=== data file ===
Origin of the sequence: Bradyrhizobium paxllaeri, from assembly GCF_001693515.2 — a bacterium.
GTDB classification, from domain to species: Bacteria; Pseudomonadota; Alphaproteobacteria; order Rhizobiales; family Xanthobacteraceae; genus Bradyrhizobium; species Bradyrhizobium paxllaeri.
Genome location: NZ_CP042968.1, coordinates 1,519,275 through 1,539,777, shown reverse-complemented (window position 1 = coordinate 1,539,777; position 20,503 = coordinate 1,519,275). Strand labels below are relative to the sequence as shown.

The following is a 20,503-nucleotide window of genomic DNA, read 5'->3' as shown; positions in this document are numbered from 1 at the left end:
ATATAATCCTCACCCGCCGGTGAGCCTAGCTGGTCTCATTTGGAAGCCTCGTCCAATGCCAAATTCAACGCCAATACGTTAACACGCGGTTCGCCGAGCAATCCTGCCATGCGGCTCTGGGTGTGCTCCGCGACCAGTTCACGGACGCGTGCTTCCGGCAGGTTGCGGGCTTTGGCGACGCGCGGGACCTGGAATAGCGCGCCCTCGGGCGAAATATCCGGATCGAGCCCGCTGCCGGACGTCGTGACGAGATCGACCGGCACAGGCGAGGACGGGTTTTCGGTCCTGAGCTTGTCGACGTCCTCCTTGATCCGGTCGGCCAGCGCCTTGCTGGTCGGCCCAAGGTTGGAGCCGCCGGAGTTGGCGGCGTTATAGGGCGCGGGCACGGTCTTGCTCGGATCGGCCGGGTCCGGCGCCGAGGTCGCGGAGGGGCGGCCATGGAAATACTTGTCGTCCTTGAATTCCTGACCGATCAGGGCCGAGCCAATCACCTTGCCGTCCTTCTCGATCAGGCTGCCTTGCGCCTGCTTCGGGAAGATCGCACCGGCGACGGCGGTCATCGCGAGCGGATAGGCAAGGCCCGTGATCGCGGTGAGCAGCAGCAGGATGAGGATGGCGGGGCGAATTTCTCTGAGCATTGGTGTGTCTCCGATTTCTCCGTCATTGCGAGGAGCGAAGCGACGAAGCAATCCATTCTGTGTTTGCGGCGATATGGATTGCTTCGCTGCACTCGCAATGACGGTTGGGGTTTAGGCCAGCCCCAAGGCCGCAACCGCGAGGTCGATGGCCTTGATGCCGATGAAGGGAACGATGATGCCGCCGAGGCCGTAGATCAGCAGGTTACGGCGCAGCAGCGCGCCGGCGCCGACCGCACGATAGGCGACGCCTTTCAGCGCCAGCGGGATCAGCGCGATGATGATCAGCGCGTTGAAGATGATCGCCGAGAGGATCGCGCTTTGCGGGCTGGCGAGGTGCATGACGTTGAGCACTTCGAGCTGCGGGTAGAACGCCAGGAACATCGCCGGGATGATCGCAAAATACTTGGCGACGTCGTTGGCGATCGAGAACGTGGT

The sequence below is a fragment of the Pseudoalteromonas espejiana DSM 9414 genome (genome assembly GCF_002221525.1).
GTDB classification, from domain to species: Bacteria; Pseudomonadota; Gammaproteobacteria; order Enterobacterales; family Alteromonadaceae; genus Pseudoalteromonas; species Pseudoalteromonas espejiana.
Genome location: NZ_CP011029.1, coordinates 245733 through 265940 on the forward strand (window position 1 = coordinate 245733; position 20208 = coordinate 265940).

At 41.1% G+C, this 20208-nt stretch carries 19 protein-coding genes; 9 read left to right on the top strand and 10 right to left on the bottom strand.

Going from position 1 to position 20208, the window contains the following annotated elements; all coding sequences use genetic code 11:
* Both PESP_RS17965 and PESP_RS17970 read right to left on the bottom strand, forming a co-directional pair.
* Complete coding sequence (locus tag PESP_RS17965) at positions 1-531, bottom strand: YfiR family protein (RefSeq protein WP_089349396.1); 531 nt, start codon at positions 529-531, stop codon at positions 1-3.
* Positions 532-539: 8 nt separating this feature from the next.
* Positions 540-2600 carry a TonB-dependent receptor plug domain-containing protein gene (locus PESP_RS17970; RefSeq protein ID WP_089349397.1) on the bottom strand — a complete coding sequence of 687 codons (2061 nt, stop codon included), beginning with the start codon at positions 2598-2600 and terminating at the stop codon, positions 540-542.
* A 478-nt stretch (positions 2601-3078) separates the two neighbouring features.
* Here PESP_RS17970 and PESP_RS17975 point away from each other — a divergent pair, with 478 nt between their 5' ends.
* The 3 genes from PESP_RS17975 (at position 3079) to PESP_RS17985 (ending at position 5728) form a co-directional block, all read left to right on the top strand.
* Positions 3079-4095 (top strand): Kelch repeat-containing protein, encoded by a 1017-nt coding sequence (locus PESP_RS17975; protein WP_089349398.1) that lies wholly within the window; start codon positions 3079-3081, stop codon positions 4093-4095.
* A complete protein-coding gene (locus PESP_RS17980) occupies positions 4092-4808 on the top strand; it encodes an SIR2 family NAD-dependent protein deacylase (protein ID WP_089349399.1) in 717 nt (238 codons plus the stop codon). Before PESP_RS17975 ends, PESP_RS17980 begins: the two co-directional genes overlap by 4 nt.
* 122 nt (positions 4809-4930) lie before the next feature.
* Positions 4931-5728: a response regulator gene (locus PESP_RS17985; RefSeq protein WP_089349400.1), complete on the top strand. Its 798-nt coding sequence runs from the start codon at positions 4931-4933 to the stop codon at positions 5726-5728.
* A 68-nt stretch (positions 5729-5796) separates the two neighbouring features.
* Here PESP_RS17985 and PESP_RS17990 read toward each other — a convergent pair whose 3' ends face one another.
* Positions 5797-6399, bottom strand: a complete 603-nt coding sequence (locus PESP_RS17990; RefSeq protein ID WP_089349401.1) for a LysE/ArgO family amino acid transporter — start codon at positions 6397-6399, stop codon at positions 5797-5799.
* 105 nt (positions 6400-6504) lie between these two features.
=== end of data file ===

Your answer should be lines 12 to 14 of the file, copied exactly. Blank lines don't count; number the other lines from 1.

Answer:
* Complete coding sequence (locus tag PESP_RS17965) at positions 1-531, bottom strand: YfiR family protein (RefSeq protein WP_089349396.1); 531 nt, start codon at positions 529-531, stop codon at positions 1-3.
* Positions 532-539: 8 nt separating this feature from the next.
* Positions 540-2600 carry a TonB-dependent receptor plug domain-containing protein gene (locus PESP_RS17970; RefSeq protein ID WP_089349397.1) on the bottom strand — a complete coding sequence of 687 codons (2061 nt, stop codon included), beginning with the start codon at positions 2598-2600 and terminating at the stop codon, positions 540-542.